A three-season trellised kitchen serves at this five acre backyard's social hub.
When the owners purchased this parcel of land in California’s Sierra foothills, they knew they wanted to turn the undeveloped five-acre sloping backyard into a complete resort-style outdoor living area, fit for entertaining on a large scale. They commissioned Dale Hoover, principal at Phoenix, Arizona-based firm Anza Living Spaces. As part of the entire project, Hoover created a “three-season” trellised kitchen (frequent storms in the foothills inhibit the outdoor kitchen’s use in the winter) that became the social hub of the backyard. The kitchen, adjacent to a 65-foot-long infinity pool and surrounded by terraced planters with Lavandula stoechas “Otto Quast” Spanish lavender and Erigeron karvinskianus “Santa Barbara” daisy (selected by landscape designer Mark Olson of GardenCrafters Landscape & Design), offers spectacular views of the Sacramento Valley and refreshing, cool breezes. Click here to see more pictures.
Q: What were your clients’ objectives?
A: The owners wanted their backyard environment to feel like a resort. When they entertain, they do it on a grand scale. With literally acres to work with, we planned the developed portion of the space to provide for distinct areas for different activities — some intimate, some active — visually and literally connected by common architectural elements. The outdoor kitchen was designed much like an interior kitchen — self-contained so trips back to the house were minimized.
Q: What are the kitchen’s main features?
A: It's hard to ignore the Kalamazoo grill, the raised drink bar, the quality of the dry-stack stone or the expanse of the custom-made concrete countertop. But this design was not intended to celebrate the equipment or the architecture. Instead, the kitchen as a whole was simply intended to be the social hub of the pool area and deliver a wide range of food and beverage to friends and family. The main feature of the kitchen is its informal and inviting feel.
Q: Where is the kitchen placed within the context of the garden?
A: The kitchen is located 50 yards from the main house, flanked by the pool on one side and lush lawn and natural landscaping on the other. Setting the kitchen adjacent to the pool was natural: It's one place where family and guests naturally congregate. It is physically removed from the house, which adds a level of informality to the experience. Its also allows for unencumbered cool breezes and breathtaking panoramic views of the valley below.
Q: Were there any challenges with space or installation? If so, how did you solve them?
A: There were no real challenges with this installation. Utilities for the kitchen, which could have been a challenge due to distance from the house, were integrated with the utilities required for the pool itself.
Q: What brand of appliances did you use?
A: All of the appliances and cabinets were sourced through Kalamazoo Outdoor Gourmet, which greatly simplified coordination of individual pieces. It was fully equipped with a Kalamazoo dual fuel grill because it offered monster capacity, terrific flexibility and killer BTUs. Other appliances include a kegerator [a built-in, refrigerated keg], an under-counter refrigerator, refrigerator drawers, an ice maker and stainless-steel storage units.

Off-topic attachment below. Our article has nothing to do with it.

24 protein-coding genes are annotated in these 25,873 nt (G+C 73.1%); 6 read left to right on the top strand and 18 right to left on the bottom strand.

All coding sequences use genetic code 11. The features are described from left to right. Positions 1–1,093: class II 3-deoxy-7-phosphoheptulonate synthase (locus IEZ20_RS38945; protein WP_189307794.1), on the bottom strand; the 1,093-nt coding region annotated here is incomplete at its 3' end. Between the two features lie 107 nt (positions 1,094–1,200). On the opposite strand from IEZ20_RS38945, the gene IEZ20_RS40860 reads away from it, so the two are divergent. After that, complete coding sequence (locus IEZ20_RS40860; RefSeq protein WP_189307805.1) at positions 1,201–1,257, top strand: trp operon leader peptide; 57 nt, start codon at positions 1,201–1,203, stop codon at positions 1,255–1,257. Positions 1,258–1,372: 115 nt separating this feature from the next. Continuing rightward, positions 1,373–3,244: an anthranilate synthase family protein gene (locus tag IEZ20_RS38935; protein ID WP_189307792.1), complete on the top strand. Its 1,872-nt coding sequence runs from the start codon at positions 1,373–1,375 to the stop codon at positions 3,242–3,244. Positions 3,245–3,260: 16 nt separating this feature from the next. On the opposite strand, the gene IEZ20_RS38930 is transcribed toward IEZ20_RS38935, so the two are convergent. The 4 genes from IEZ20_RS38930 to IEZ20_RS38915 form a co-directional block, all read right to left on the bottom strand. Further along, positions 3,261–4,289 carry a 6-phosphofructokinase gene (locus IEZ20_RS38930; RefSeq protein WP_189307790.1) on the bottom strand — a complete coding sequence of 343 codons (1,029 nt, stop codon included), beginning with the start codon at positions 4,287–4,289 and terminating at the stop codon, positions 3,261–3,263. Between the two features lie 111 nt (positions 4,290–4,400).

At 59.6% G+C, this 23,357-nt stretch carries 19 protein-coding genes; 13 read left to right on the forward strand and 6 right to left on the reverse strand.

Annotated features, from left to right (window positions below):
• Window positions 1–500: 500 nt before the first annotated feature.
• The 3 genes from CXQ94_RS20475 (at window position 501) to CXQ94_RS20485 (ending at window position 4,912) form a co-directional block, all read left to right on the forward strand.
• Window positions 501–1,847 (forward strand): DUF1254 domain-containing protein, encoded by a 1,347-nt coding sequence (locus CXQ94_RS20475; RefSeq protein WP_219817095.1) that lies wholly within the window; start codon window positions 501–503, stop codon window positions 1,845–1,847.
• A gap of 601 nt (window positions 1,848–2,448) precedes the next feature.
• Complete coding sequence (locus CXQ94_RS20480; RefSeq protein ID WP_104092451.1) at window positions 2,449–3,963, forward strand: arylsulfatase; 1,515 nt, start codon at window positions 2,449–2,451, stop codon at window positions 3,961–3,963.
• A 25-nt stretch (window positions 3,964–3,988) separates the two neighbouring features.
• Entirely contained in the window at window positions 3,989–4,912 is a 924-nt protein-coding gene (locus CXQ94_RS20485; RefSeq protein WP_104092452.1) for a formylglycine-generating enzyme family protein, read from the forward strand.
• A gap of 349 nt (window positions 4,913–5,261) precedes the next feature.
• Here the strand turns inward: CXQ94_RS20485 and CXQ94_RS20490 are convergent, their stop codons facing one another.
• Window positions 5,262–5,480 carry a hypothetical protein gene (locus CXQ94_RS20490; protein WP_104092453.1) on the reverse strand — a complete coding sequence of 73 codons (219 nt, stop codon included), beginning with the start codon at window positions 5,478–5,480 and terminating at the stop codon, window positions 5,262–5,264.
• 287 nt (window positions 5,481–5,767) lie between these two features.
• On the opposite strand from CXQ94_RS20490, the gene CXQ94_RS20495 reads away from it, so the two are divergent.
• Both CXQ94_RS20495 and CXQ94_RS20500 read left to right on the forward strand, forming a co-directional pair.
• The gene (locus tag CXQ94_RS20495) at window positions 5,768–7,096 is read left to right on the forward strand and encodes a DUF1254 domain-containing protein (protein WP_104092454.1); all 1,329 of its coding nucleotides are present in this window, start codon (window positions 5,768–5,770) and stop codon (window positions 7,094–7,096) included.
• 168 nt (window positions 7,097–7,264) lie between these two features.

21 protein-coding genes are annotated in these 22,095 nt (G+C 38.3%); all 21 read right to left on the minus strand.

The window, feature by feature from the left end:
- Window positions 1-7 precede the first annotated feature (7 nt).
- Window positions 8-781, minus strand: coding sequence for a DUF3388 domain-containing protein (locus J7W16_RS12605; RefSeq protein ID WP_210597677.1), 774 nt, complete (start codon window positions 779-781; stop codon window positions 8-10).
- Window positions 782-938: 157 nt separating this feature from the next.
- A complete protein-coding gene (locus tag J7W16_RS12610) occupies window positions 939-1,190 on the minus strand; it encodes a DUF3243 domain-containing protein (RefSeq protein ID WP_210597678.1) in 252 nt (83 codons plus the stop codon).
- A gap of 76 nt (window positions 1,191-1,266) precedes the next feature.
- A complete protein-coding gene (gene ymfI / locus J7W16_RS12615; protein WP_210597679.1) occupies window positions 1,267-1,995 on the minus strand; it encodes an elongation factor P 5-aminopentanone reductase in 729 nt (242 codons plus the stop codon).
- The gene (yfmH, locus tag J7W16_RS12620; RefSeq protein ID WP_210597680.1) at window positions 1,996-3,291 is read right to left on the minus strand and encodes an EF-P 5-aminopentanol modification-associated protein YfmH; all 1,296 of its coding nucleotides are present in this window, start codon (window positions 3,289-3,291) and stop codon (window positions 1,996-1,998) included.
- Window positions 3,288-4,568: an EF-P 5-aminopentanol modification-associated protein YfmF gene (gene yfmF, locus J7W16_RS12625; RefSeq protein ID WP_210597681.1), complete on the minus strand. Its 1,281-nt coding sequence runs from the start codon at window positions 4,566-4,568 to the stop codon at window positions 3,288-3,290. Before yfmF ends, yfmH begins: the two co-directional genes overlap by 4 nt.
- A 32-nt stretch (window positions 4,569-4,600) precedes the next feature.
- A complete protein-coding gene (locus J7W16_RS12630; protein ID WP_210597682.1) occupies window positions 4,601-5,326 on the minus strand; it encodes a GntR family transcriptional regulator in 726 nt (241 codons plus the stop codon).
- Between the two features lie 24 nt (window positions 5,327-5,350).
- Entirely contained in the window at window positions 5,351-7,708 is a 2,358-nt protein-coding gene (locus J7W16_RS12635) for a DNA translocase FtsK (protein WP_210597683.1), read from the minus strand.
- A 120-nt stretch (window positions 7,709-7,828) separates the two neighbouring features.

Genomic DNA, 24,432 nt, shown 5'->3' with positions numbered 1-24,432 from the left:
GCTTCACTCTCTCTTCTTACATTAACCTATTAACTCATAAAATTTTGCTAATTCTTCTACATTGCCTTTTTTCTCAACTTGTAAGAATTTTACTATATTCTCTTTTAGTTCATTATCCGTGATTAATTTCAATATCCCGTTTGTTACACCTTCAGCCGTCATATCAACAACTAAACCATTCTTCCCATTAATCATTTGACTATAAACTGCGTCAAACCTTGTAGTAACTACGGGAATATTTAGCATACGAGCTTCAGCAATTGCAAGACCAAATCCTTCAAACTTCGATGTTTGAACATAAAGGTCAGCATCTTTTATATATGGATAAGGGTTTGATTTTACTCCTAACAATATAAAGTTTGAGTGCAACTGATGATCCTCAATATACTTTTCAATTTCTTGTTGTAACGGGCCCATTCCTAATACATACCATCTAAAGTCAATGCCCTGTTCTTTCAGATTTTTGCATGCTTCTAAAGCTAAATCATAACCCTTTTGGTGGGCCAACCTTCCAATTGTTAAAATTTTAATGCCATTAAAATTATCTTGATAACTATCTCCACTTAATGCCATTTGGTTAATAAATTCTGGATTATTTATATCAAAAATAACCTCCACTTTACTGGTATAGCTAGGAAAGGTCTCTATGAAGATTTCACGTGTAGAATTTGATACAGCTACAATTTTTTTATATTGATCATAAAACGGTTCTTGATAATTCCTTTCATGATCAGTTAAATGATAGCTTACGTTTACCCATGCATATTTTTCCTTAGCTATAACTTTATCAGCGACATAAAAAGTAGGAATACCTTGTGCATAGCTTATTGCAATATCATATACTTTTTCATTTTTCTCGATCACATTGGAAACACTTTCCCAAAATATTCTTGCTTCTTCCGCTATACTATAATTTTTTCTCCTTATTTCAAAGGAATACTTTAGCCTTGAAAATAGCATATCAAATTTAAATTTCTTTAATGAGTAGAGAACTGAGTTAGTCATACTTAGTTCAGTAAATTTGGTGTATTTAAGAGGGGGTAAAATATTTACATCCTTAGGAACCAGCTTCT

Q: Were there any additional elements that you customized or retrofitted to work for this outdoor kitchen design?
A: The under-counter stainless-steel storage cabinets required some customization to coordinate between the masonry enclosure and specified appliances.
Q: How does the outdoor kitchen relate to the overall garden and house?
A: The kitchen is an important component of the overall design. From a planning perspective, its relationship was designed to offer terrific entertaining at poolside, where much of the outdoor activity takes place during the summer months. Visually, the overhead trellis structure and dry-stack stone were meant to bring the kitchen into the vernacular of other structures we recently introduced on the site. The architecture of the kitchen was designed to fill its spot in the visual hierarchy of the whole.
Q: Was the kitchen a part of the garden’s original master plan, or was it a stand-alone project?
A: It was definitely part of the original master plan of the site. We started with a clean slate, and all of the component parts of the program — active, intimate, work and play spaces — were creatively assembled, like a puzzle, to take full advantage of the unique attributes of the site and accommodate the multiple needs of the owner. The design was intended to emphasize, rather than compete against, the natural beauty of the site.
Q: Do you have any advice for executing a similar kitchen on a smaller budget?
A: Although outdoor kitchens must be designed to withstand extremely harsh conditions, the most important consideration in a successful design is not necessarily high-end products or materials. Not every outdoor kitchen needs an ice maker or a 38-inch-wide grill. These are all areas where one can reduce cost. But what is crucial is creating a space that is comfortable, enjoyable and efficient — and investing appropriately so the host can enjoy outdoor living and entertaining rather than dread it.
Q: Were there any other furnishings/decor used to complete the space?
A: Amalfi teak bar chairs and 42-inch Mandalay bar tables from Kingsley Bate were installed adjacent to the kitchen’s raised bar area. The style of these pieces reinforced the natural feel of the concept, added additional seating capacity and lingering space in this very active area, and provided close contact with the social hub of the kitchen.
For more information on Dale Hoover’s work, visit anzalivingspaces.com.